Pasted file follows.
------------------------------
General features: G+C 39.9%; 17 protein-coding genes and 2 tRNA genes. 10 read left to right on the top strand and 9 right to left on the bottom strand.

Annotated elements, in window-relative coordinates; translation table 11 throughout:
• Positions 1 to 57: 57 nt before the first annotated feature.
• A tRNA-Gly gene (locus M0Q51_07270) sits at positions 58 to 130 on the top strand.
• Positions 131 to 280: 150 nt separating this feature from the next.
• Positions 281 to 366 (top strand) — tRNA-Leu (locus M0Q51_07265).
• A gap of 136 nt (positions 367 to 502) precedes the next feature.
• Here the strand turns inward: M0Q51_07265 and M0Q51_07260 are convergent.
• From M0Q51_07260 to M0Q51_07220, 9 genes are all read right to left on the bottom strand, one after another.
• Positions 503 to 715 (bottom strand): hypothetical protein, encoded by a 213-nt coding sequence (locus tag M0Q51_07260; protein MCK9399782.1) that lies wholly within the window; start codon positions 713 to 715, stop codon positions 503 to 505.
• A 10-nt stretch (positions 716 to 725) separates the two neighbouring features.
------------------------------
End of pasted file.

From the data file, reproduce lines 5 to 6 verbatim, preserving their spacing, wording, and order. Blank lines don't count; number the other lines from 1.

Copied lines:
• Positions 131 to 280: 150 nt separating this feature from the next.
• Positions 281 to 366 (top strand) — tRNA-Leu (locus M0Q51_07265).